Meet the BIE National Faculty: Mark Picketts
Every now and then we post these profiles of the people who conduct our PBL workshops and coach PBL teachers and leaders.
I’m currently the Director of Program Innovation & Professional Development at the Hamlin School, in San Francisco, California. I taught at all school levels before moving to administration, and worked in US Embassy Schools in Spain, Ecuador, the Dominican Republic, Mexico, Britain, and the Middle East before relocating to California in 2012.
My Start with PBL
While working as a teacher in the Dominican Republic, I struggled with students who failed to see themselves in the work they were doing at school. Pushing a curriculum written largely by white men living in another country did not resonate with the student population that I was working with. This played out across a room of disenchanted, disengaged, and distracted students. Two colleagues and I felt there had to be another way, a better way. It was in looking for this better way that we originally found Project Based Learning and the Buck Institute for Education, and all of our careers were forever changed.
I of course did not realize at the time that finding a way to save the students in Santo Domingo genuinely also saved my career. For in those disengaged, disenchanted and disinterested students… was me - a teacher feeling the way his students felt, while sitting in my creativity-lacking courses. But from the first projects I used in my classroom, I got excited about teaching, about learning, and about the role I could have in the lives of my students. I hadn’t felt that way since my first days of teaching. It’s how I still feel when working with students and teachers, and what brings me to my work with a smile.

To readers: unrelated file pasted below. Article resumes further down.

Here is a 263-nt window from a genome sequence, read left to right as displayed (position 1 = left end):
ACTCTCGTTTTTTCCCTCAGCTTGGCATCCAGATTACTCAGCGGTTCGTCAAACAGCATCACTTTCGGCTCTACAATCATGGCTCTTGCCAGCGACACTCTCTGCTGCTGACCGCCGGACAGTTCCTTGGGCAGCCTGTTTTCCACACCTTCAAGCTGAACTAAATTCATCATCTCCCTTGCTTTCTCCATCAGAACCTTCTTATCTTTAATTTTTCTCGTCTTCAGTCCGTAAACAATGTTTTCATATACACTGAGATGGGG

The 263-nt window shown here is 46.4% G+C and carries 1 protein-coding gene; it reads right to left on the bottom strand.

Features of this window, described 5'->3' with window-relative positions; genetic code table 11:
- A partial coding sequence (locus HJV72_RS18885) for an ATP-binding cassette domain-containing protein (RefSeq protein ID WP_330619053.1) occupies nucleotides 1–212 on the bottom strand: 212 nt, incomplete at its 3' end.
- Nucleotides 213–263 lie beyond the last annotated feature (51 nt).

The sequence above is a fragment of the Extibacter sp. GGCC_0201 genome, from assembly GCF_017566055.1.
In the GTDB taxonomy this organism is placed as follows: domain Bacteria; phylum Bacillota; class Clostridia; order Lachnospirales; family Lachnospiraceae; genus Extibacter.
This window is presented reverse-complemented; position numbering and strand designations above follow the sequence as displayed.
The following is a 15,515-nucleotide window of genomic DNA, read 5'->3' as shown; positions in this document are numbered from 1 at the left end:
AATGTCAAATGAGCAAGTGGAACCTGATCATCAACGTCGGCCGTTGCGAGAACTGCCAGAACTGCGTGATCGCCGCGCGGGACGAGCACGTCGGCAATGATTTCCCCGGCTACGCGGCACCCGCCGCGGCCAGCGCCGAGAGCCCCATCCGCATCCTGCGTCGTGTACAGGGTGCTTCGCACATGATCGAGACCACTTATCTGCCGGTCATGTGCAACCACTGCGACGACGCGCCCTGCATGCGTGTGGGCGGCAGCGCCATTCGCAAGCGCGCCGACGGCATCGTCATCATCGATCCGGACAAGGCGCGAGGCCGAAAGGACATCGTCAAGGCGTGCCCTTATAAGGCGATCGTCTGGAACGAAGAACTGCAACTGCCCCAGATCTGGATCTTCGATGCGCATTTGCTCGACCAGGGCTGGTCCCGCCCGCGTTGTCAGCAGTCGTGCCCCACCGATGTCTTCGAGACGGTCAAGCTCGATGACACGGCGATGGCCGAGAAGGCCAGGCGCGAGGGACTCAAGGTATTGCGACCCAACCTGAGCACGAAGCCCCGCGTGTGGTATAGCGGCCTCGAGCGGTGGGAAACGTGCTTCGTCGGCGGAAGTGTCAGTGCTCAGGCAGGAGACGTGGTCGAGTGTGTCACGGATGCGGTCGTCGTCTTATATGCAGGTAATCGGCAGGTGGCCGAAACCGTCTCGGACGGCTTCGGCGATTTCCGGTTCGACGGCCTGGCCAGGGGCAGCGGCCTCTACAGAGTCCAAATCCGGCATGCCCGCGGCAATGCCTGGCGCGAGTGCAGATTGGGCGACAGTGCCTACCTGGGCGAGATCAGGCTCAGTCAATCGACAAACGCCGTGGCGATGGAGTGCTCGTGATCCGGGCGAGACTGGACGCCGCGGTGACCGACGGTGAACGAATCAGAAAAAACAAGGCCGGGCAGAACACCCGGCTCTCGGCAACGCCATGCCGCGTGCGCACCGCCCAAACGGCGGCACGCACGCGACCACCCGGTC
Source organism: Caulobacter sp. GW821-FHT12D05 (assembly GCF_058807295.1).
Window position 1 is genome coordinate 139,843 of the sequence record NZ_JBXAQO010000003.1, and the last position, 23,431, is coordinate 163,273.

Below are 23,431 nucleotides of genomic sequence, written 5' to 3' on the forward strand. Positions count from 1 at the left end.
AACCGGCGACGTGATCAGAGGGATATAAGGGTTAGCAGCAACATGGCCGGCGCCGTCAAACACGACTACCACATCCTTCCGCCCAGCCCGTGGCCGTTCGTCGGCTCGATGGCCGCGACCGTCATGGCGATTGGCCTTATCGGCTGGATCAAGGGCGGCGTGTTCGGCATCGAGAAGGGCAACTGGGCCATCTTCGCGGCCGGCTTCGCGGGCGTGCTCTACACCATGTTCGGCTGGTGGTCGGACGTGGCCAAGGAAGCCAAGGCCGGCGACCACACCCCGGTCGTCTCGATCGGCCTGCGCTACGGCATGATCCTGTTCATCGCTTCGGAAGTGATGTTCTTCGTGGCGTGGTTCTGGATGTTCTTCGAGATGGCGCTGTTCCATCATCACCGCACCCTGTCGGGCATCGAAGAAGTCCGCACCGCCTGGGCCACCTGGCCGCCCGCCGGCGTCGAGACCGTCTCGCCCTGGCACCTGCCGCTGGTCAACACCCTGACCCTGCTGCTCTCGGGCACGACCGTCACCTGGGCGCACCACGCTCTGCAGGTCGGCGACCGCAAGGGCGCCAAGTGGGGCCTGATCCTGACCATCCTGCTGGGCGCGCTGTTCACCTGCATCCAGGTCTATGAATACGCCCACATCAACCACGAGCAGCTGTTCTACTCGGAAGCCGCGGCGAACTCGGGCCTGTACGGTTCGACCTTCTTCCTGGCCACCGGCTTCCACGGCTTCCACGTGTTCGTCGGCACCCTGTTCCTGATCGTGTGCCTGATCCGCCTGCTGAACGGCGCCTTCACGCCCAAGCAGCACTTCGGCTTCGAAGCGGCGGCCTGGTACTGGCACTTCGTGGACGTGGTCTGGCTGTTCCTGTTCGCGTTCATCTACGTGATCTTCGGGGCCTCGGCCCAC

One of My Projects
One of my favorite projects was set up with a letter from an unnamed (and fictitious) NGO. In it, my students found out that they would have the chance to direct the philanthropic spending of a wealthy donor. The letter charged students to discover which was the “greatest environmental threat to humans today” and make an argument supporting their decision as well as direct the spending of the donation. Students presented their work digitally and orally to a team of Dominican philanthropists, the school board’s environmental board, and in writing to the EPA.
Grateful for the Opportunity
This teacher who was brought back to life through Project Based Learning is incredibly grateful for the opportunity to share his passion with other teachers. In every professional development session I learn and enhance my toolbox full of skills and take not only great facilitation techniques but also great projects as well.
The students of the world need Project Based Learning so they can discover the true joy of learning and bettering oneself through hard work and collaboration. With every success you will discover two ways to make it better, and bumps along the way almost always become some of the most intense learning experiences that your students will remember.
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